1. Choose a Time to Work Out: You’re much more likely to follow through on your exercise commitment if you set aside a time to workout every day. Pick a time where you know you will be free from distractions (and excuses). Early in the morning works well if you tend to feel worn out at the end of the day. Maybe the kids take a nap at a consistent time - take that time out for you and your health. Put some thought into your decision, then follow through.
2. Understand What You’re Getting Into: HIIT is tough. It’s designed to wear you out. You will probably feel tired the next day, and maybe a bit sore. That’s okay. Nothing in life worth achieving comes without some sacrifice. And it’s also why our program is set up the way it is. By giving you days of active rest in between, you can give your body a chance to recover while still keeping on track.
3. Accept Where You Are: You may find that you’re unable to complete your HIIT rou- tine as instructed. That’s okay. We all have to start somewhere. If at any point you find yourself in pain beyond that of a mild exercise “burn”, dial it back a bit. Maybe you shorten your interval period, maybe you take a little longer to rest, or maybe you swap out a certain exercise for a dif- ferent one that works out the same part of your body. Pay attention to how your body responds to HIIT, and make the choices that ensure you continue to make progress towards your goals.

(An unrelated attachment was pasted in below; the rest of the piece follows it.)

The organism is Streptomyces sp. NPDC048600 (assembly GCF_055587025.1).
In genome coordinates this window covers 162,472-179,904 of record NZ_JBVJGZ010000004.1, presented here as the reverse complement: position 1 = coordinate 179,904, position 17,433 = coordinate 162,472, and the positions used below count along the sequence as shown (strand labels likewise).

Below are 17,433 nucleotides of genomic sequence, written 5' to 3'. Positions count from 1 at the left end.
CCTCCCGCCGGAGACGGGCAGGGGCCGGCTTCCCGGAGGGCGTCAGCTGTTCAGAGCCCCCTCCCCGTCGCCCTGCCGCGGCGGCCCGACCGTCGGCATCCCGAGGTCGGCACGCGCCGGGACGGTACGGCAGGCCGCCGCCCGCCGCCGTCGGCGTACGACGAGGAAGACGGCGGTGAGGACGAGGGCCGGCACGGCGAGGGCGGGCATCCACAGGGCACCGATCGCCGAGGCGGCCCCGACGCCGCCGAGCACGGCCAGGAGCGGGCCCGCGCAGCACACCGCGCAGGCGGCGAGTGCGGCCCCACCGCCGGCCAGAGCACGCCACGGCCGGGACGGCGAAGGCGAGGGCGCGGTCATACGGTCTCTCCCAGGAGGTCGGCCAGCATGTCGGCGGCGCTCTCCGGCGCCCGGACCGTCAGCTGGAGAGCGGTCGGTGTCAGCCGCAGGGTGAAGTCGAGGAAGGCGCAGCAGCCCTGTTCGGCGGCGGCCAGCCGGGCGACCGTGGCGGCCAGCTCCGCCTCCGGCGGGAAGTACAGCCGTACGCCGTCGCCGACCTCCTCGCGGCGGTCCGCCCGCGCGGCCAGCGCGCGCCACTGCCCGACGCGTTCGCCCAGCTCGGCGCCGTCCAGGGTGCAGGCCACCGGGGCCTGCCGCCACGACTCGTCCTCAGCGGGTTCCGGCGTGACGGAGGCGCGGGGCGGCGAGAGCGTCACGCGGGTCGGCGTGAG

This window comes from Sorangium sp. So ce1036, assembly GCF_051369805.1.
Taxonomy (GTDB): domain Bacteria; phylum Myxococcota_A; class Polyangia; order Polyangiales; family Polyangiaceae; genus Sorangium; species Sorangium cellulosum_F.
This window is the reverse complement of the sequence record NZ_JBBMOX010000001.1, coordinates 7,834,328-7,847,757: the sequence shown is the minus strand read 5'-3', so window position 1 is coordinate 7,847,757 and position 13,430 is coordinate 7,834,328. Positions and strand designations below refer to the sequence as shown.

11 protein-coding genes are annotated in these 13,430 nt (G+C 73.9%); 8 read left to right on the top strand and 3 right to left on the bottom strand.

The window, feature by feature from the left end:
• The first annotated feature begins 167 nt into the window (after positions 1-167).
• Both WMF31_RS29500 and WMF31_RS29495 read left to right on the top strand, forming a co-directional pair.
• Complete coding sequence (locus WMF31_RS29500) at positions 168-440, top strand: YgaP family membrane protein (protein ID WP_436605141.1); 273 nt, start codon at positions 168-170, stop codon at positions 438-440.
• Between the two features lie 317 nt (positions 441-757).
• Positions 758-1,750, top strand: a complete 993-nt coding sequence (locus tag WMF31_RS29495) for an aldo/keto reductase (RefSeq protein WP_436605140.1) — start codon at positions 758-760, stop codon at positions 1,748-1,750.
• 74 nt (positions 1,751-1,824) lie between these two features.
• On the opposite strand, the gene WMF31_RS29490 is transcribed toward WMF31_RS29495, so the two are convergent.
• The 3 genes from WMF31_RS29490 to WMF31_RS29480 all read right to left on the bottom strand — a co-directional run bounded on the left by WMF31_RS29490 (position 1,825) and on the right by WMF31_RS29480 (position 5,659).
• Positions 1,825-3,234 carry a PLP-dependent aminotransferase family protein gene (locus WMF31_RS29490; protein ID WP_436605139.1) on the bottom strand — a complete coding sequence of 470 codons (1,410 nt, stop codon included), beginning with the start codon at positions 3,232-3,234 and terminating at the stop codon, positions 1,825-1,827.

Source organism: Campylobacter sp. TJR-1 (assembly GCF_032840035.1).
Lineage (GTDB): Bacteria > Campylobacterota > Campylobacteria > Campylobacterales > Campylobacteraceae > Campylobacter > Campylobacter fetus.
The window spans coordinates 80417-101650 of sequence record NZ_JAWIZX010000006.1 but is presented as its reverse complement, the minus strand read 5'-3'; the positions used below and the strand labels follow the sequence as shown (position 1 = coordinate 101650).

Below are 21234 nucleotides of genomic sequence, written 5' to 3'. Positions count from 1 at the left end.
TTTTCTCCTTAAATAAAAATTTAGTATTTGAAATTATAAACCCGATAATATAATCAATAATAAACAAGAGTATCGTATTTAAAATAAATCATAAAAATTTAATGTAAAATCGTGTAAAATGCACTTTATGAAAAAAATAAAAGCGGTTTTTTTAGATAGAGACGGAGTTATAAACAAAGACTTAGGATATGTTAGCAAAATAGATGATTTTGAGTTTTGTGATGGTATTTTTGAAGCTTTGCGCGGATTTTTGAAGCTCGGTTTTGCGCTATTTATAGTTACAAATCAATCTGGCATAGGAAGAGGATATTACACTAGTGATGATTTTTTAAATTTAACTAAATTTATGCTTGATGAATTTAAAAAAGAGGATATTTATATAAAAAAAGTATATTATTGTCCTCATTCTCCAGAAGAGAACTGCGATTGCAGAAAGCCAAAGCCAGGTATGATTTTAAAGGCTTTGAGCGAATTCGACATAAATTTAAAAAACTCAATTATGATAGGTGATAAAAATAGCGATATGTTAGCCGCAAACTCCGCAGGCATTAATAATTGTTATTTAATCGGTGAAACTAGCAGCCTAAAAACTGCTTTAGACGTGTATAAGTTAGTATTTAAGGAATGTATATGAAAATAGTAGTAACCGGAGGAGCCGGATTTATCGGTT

1 Boutcher, S. H. (2011). High-Intensity Intermittent Exercise and Fat Loss. Journal of Obesity, 868305. http://doi.org/10.1155/2011/868305
4. Challenge Yourself: As you work through your 21 Day Challenge, your ability to follow through on your HIIT workout will improve. When you start to realize your workout is feeling easier than it used to, it’s time to kick it up a notch. Maybe you add five seconds to your interval. Maybe you subtract fifteen seconds from your rest time. Maybe you do the circuit as described, but you go through it an additional time. The only way to keep improving is to keep challenging yourself, so don’t be afraid to add a little intensity.
Think Long Term
HIIT will be just as valuable to you after your 21 Day Challenge is over. Use these tips to keep the momentum (and your progress) going for the long term.
• Stay aware of your body. The more physically capable you become, the more tempting it may be to push your body beyond what it can do. Recklessness can lead to injury, which will stall your progress. Fight the urge to push yourself past your limits. Slow down, dial back, or take a short break if your body is asking for it
• Switch it up. One of the many benefits of HIIT is that its principles can be used in a variety of situations. If you find that you’re growing bored of your current routine, mix it up by doing intervals of another kind. If you’ve been doing bodyweight intervals, you may want to give walking or running a try. If your running routine is growing stale, maybe it’s time to hop on the bike you have in the back of the garage. Keep it fresh and you’ll keep growing healthier.
• Track your progress. If you keep doing HIIT for a year, your body and abilities will transform completely. Keep a log of your workouts to track the types of exercises you’ve been doing as well as their duration. Tracking your progress as you change will help you see how far you’ve come and motivate you to keep going further.